Collecting Payments from Alarm Subscribers
As this year is quickly coming to an end, it’s time to take a close look at your accounts receivables. Poor paying subscribers who are out of their usual paying cycle may be hanging on trying to make it through the end of the year. These subscribers may be taking care of only essential bills necessary to keep them in operation until they pull the plug on their service. How you approach rising accounts receivables is important for the health of your business. Generally, nice guys finish last in this scenario.
What should you watch for? You know your subscriber’s payment history. It’s when the subscriber falls out of routine that you need to be concerned. Even a subscriber who pays in 10 days needs to be contacted if the payment is not made in accordance with the payment history. Why the change in payment routine? As the failure to pay goes from 30 to 60 to 90 days, you have to become more aggressive in your efforts to get paid. Contact the subscriber. Avoid unpleasant conversation, and don’t threaten. Your initial contact should be to find out if payment has been sent, why not, and when can it be expected. Inquire how the subscriber’s business is going, and listen to the response. A subscriber crying the blues may not be crying wolf this time. If there is any indication that the subscriber is winding up its business or considering bankruptcy, or explains that he or she can’t make ends meet, it’s time to get aggressive — unless you’re willing to let the subscriber go.
If you are using the Standard Form Contracts, you have a security interest provision that permits you to file a financing statement, effectively turning you into a secured creditor. That distinction may make a difference if the subscriber files bankruptcy or tries to or does sell its business or assets.
Declare the subscriber in default, terminate services and pursue your contract rights. Being aggressive means getting started. The early bird catches the worm. (Your subscribers would say the worm catches the bird). As long as you don’t make it personal by getting nasty your subscriber shouldn’t think of you as a “worm,” or worse. My very first alarm client had terrible collection results and he couldn’t understand why I was collecting for all the other alarm companies but had such a hard time with this cases. Well, before he sent me the cases he tortured and abused the subscribers. By the time I got involved I frequently heard “I hate your client and I’d rather spend money on legal fees than pay him a dime.” Don’t make it personal. Being nice but firm will achieve better results.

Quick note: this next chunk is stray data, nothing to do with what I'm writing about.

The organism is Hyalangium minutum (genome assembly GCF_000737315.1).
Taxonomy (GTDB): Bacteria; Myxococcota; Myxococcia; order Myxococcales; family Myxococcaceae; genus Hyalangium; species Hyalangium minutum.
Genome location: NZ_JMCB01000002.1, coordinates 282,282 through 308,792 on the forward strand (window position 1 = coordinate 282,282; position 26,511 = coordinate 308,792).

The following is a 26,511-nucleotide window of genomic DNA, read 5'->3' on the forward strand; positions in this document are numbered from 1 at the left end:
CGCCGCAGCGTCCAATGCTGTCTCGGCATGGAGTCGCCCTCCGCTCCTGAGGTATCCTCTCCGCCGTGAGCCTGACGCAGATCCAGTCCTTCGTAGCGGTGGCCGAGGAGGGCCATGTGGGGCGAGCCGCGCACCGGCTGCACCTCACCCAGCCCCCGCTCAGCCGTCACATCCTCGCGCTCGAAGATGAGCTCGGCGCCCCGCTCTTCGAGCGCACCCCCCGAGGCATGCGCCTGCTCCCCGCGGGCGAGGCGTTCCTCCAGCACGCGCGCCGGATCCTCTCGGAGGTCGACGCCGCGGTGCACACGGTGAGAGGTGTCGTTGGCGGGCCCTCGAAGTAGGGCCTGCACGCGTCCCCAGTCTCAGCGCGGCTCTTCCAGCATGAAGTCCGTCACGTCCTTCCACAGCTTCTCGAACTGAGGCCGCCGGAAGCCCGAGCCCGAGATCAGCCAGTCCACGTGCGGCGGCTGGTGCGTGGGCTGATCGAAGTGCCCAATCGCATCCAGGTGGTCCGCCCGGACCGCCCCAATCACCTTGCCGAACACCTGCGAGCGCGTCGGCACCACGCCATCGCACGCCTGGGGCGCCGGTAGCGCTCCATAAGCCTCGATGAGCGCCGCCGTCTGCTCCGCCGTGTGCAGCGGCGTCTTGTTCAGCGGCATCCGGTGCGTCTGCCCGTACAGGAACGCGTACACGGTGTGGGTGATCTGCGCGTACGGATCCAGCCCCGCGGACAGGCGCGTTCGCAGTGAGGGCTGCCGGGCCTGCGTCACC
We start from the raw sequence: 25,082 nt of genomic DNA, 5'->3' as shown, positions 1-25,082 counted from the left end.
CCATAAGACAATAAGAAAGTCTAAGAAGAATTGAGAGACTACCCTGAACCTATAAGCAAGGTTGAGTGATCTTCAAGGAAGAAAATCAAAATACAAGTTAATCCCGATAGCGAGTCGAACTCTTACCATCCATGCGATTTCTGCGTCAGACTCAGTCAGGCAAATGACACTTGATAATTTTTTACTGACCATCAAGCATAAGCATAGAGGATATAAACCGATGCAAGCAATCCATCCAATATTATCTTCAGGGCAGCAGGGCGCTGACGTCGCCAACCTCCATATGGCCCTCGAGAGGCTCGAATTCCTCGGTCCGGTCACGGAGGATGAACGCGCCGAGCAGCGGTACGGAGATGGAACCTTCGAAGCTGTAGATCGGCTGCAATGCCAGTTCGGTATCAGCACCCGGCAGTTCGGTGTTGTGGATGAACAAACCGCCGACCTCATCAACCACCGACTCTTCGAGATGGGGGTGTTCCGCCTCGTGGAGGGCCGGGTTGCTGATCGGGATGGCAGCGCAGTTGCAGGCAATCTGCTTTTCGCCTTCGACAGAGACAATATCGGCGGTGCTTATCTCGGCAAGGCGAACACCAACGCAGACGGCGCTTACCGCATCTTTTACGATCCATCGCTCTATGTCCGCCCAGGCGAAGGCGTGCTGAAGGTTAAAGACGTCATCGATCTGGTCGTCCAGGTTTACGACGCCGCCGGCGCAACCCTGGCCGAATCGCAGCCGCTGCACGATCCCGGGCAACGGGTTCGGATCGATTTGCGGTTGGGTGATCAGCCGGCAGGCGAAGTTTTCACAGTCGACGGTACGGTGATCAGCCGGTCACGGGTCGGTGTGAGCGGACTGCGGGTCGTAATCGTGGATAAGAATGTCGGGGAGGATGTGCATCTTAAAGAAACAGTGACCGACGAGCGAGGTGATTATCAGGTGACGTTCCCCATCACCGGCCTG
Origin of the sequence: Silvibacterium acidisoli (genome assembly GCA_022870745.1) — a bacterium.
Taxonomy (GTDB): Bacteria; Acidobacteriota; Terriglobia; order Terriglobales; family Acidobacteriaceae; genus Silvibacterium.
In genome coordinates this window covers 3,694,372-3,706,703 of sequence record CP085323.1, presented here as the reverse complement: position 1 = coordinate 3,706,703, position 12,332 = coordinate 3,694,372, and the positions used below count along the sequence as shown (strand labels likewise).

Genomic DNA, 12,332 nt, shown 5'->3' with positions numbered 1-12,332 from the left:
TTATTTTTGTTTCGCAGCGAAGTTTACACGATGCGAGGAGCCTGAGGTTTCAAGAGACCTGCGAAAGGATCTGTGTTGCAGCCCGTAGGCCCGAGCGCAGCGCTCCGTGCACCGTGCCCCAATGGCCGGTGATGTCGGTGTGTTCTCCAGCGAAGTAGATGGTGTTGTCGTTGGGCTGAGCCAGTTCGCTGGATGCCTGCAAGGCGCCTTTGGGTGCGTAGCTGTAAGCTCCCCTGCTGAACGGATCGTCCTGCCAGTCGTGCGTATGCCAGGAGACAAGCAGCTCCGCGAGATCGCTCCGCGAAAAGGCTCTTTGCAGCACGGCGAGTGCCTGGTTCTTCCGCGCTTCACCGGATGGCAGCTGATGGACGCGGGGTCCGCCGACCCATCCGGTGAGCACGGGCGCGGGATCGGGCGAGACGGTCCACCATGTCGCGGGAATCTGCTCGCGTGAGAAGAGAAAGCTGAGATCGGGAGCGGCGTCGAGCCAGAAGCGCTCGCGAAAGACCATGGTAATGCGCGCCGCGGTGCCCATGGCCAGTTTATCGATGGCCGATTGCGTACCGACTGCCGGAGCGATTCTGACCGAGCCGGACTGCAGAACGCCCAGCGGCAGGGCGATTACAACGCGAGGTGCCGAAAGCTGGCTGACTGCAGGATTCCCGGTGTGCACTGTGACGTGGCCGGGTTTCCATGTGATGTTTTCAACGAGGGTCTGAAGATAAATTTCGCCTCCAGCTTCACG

Starting lawsuits will also achieve better results. The first to start collection efforts are more likely to get paid. Debt and creditors can be viewed as an iceberg. If you’re one of the first to take action you’re on the tip of that iceberg, but there’s plenty below you and once they get started the subscriber will have no choice but to shut down; nobody gets paid then.
Don’t think that by starting collection action you will disenfranchise your subscriber. That’s not typically the result. It’s the telephone calls and threats that turn a subscriber off, not your efforts to get paid. Again, don’t make it personal. Your subscriber understand that you’re owed money and may even want to pay. Creditors that are more insistence and aggressive get priority.
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